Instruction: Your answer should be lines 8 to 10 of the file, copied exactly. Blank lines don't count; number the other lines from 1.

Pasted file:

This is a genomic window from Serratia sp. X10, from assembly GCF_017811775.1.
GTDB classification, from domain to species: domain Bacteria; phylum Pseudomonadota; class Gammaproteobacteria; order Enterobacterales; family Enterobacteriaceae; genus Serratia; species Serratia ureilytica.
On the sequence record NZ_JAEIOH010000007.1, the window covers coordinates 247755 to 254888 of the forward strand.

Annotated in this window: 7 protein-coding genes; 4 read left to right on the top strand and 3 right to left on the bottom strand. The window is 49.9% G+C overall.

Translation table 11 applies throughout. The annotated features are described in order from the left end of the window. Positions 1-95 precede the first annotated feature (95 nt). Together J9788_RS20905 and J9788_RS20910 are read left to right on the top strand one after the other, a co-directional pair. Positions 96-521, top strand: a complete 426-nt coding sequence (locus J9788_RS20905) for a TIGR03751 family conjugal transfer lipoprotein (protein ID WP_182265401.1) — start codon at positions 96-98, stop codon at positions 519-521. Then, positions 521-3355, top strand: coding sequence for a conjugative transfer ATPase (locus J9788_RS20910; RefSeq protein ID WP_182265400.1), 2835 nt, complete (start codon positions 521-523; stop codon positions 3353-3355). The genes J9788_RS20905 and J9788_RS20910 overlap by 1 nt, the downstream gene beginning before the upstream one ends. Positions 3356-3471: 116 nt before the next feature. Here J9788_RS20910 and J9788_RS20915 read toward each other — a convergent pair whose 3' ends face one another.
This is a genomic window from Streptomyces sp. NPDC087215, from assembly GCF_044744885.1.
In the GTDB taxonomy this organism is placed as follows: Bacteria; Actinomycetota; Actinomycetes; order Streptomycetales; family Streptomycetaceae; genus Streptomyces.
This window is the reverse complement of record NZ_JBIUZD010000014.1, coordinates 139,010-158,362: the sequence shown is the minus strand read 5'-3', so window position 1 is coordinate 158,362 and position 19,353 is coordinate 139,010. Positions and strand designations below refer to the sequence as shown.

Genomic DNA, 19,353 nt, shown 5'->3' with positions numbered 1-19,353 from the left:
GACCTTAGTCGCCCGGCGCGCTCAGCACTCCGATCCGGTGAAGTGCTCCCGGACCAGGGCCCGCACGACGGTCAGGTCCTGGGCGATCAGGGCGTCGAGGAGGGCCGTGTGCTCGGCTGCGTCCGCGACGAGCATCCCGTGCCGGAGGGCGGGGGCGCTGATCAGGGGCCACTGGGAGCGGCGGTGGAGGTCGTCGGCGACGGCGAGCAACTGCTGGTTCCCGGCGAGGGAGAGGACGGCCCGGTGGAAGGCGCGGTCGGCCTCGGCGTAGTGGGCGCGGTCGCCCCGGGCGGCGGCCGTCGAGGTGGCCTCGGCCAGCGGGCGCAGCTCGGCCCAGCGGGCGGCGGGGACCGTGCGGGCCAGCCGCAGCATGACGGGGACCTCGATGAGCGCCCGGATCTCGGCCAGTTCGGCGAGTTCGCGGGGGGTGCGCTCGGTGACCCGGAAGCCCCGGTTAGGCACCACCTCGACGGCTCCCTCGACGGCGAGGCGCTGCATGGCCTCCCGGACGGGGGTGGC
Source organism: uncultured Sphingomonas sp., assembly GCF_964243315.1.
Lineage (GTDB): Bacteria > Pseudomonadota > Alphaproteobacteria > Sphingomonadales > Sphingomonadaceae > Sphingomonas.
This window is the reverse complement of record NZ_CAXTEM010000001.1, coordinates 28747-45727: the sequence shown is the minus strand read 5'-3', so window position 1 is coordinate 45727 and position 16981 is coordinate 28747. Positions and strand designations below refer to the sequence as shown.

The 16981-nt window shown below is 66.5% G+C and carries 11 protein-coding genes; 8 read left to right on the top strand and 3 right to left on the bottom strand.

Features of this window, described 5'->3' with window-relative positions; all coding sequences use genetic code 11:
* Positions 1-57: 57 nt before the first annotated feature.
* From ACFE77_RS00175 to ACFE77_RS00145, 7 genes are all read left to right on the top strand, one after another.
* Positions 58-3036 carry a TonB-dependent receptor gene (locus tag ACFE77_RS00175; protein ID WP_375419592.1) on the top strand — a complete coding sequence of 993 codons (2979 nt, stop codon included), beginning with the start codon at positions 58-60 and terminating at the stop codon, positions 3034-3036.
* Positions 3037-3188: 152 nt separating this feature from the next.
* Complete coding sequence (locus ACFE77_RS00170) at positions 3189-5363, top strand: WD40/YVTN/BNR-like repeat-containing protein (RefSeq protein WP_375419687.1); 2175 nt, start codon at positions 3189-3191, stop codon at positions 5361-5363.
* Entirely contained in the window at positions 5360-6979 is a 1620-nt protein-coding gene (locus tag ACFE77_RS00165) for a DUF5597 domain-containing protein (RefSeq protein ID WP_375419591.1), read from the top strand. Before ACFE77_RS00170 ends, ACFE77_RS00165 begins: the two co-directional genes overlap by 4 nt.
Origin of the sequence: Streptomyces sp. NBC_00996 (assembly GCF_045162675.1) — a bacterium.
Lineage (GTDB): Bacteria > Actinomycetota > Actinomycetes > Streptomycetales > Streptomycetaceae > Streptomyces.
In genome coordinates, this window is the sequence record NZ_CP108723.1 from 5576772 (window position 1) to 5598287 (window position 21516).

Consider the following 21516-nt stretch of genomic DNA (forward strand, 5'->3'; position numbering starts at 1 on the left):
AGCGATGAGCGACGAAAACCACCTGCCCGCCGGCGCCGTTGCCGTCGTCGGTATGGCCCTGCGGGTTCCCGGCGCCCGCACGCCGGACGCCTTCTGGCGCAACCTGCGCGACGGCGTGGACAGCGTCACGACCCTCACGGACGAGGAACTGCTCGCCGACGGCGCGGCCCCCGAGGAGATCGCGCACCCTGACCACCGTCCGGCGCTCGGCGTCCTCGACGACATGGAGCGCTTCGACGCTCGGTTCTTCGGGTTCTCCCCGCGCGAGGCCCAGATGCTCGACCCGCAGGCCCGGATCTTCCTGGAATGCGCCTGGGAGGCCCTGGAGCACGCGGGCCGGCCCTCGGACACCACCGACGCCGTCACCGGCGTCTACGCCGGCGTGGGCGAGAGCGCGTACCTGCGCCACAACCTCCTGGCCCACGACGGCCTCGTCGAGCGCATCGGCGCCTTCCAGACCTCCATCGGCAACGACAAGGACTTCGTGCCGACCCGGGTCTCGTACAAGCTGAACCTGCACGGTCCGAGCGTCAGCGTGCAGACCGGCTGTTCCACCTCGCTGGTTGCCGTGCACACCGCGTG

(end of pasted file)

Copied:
This window is the reverse complement of record NZ_JBIUZD010000014.1, coordinates 139,010-158,362: the sequence shown is the minus strand read 5'-3', so window position 1 is coordinate 158,362 and position 19,353 is coordinate 139,010. Positions and strand designations below refer to the sequence as shown.

Genomic DNA, 19,353 nt, shown 5'->3' with positions numbered 1-19,353 from the left:
GACCTTAGTCGCCCGGCGCGCTCAGCACTCCGATCCGGTGAAGTGCTCCCGGACCAGGGCCCGCACGACGGTCAGGTCCTGGGCGATCAGGGCGTCGAGGAGGGCCGTGTGCTCGGCTGCGTCCGCGACGAGCATCCCGTGCCGGAGGGCGGGGGCGCTGATCAGGGGCCACTGGGAGCGGCGGTGGAGGTCGTCGGCGACGGCGAGCAACTGCTGGTTCCCGGCGAGGGAGAGGACGGCCCGGTGGAAGGCGCGGTCGGCCTCGGCGTAGTGGGCGCGGTCGCCCCGGGCGGCGGCCGTCGAGGTGGCCTCGGCCAGCGGGCGCAGCTCGGCCCAGCGGGCGGCGGGGACCGTGCGGGCCAGCCGCAGCATGACGGGGACCTCGATGAGCGCCCGGATCTCGGCCAGTTCGGCGAGTTCGCGGGGGGTGCGCTCGGTGACCCGGAAGCCCCGGTTAGGCACCACCTCGACGGCTCCCTCGACGGCGAGGCGCTGCATGGCCTCCCGGACGGGGGTGGC